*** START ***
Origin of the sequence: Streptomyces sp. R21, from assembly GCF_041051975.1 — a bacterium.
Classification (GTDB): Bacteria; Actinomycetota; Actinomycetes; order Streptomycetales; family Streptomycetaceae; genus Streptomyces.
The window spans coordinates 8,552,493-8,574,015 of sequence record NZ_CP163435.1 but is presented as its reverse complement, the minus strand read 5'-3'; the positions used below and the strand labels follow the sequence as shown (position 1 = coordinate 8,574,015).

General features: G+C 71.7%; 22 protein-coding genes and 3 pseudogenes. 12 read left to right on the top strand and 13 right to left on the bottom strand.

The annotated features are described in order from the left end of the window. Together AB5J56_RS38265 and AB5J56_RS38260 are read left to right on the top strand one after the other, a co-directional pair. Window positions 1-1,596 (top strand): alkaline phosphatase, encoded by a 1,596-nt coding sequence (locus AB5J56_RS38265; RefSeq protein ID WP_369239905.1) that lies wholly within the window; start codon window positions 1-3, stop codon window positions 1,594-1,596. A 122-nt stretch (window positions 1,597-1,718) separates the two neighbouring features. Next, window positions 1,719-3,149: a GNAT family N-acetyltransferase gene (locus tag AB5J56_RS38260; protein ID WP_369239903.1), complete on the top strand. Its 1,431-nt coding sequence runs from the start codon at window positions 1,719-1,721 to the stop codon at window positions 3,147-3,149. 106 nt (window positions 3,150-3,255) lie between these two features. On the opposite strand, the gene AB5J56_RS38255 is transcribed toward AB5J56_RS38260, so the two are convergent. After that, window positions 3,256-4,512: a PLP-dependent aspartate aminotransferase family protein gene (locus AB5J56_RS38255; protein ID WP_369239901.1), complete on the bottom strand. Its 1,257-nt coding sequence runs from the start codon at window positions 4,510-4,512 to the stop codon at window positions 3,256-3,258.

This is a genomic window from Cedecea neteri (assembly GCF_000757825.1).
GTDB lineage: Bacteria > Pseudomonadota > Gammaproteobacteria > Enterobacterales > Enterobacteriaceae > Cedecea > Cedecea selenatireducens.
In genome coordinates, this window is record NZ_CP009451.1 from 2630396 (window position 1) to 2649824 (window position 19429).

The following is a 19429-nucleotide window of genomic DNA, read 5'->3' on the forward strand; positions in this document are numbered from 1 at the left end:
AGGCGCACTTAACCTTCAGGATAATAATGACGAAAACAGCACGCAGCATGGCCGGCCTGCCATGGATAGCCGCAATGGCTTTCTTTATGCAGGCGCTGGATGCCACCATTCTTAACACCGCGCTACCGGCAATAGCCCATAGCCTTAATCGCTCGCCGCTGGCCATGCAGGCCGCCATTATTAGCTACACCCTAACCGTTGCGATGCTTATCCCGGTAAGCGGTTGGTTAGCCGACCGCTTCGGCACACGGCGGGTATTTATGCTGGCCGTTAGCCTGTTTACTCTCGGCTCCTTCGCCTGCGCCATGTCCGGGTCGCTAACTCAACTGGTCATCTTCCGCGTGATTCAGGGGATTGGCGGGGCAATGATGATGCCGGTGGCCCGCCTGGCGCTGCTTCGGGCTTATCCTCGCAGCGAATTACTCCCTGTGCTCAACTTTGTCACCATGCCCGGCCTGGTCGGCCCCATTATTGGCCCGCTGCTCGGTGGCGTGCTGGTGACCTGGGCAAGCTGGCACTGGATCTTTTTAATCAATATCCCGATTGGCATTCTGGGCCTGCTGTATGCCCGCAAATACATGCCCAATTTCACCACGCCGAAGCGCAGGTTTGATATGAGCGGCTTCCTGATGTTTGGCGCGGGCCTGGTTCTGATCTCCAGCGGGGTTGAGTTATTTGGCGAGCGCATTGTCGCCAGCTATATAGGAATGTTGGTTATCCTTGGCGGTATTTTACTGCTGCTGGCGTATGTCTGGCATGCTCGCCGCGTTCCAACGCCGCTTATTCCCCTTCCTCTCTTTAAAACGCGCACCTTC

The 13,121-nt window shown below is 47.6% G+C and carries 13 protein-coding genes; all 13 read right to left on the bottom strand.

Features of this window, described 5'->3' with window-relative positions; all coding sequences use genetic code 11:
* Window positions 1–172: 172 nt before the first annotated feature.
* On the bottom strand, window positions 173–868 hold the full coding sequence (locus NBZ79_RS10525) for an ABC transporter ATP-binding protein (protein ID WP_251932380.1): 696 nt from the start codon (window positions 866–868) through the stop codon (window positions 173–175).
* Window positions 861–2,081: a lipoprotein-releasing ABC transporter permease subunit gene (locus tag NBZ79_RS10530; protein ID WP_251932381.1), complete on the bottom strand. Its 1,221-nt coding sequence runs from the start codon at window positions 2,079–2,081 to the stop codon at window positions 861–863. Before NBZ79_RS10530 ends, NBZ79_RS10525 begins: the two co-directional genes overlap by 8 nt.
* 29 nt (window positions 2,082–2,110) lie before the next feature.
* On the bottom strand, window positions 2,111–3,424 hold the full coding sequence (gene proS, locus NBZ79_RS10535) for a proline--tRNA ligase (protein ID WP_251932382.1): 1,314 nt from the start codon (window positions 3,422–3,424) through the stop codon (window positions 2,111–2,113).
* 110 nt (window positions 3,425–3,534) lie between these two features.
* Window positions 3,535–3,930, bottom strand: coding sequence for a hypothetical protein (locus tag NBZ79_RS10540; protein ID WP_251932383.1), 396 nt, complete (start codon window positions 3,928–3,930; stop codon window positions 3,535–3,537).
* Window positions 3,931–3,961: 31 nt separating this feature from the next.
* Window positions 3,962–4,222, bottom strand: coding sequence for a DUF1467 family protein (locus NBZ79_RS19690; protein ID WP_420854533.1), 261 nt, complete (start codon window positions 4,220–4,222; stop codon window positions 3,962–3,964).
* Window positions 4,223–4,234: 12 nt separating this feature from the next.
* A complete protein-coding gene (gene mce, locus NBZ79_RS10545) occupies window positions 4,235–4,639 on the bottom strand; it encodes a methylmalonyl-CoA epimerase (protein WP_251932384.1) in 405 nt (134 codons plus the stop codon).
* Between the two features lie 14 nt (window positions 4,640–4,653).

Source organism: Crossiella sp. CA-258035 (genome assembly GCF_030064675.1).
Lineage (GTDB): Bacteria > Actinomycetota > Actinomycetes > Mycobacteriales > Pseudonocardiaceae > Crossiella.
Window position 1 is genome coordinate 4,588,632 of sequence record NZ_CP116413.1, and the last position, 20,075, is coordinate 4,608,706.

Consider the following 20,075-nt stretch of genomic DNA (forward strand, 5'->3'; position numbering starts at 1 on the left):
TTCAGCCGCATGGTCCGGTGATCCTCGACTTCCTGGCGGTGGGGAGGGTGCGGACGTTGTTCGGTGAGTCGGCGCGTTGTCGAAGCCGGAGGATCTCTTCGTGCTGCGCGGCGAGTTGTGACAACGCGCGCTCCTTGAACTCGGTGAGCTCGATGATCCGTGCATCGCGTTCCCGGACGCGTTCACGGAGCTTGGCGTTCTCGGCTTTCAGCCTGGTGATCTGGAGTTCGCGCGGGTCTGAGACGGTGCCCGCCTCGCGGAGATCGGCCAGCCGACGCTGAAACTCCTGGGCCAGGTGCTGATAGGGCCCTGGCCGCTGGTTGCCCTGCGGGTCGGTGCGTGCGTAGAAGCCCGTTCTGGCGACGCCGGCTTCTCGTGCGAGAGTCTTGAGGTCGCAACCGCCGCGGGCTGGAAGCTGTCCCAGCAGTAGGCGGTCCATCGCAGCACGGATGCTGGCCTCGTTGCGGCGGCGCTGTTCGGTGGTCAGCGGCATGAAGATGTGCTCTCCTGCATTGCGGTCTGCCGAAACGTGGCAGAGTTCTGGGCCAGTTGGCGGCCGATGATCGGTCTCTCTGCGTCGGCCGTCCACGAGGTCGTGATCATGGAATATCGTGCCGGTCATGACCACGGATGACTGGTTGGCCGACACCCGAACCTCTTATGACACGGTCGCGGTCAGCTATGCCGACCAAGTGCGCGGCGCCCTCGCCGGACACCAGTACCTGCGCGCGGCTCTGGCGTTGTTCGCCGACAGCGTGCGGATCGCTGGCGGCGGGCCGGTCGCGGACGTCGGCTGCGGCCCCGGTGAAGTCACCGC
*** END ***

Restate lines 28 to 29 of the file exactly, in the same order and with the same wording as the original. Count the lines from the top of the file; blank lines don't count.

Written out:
Consider the following 20,075-nt stretch of genomic DNA (forward strand, 5'->3'; position numbering starts at 1 on the left):
TTCAGCCGCATGGTCCGGTGATCCTCGACTTCCTGGCGGTGGGGAGGGTGCGGACGTTGTTCGGTGAGTCGGCGCGTTGTCGAAGCCGGAGGATCTCTTCGTGCTGCGCGGCGAGTTGTGACAACGCGCGCTCCTTGAACTCGGTGAGCTCGATGATCCGTGCATCGCGTTCCCGGACGCGTTCACGGAGCTTGGCGTTCTCGGCTTTCAGCCTGGTGATCTGGAGTTCGCGCGGGTCTGAGACGGTGCCCGCCTCGCGGAGATCGGCCAGCCGACGCTGAAACTCCTGGGCCAGGTGCTGATAGGGCCCTGGCCGCTGGTTGCCCTGCGGGTCGGTGCGTGCGTAGAAGCCCGTTCTGGCGACGCCGGCTTCTCGTGCGAGAGTCTTGAGGTCGCAACCGCCGCGGGCTGGAAGCTGTCCCAGCAGTAGGCGGTCCATCGCAGCACGGATGCTGGCCTCGTTGCGGCGGCGCTGTTCGGTGGTCAGCGGCATGAAGATGTGCTCTCCTGCATTGCGGTCTGCCGAAACGTGGCAGAGTTCTGGGCCAGTTGGCGGCCGATGATCGGTCTCTCTGCGTCGGCCGTCCACGAGGTCGTGATCATGGAATATCGTGCCGGTCATGACCACGGATGACTGGTTGGCCGACACCCGAACCTCTTATGACACGGTCGCGGTCAGCTATGCCGACCAAGTGCGCGGCGCCCTCGCCGGACACCAGTACCTGCGCGCGGCTCTGGCGTTGTTCGCCGACAGCGTGCGGATCGCTGGCGGCGGGCCGGTCGCGGACGTCGGCTGCGGCCCCGGTGAAGTCACCGC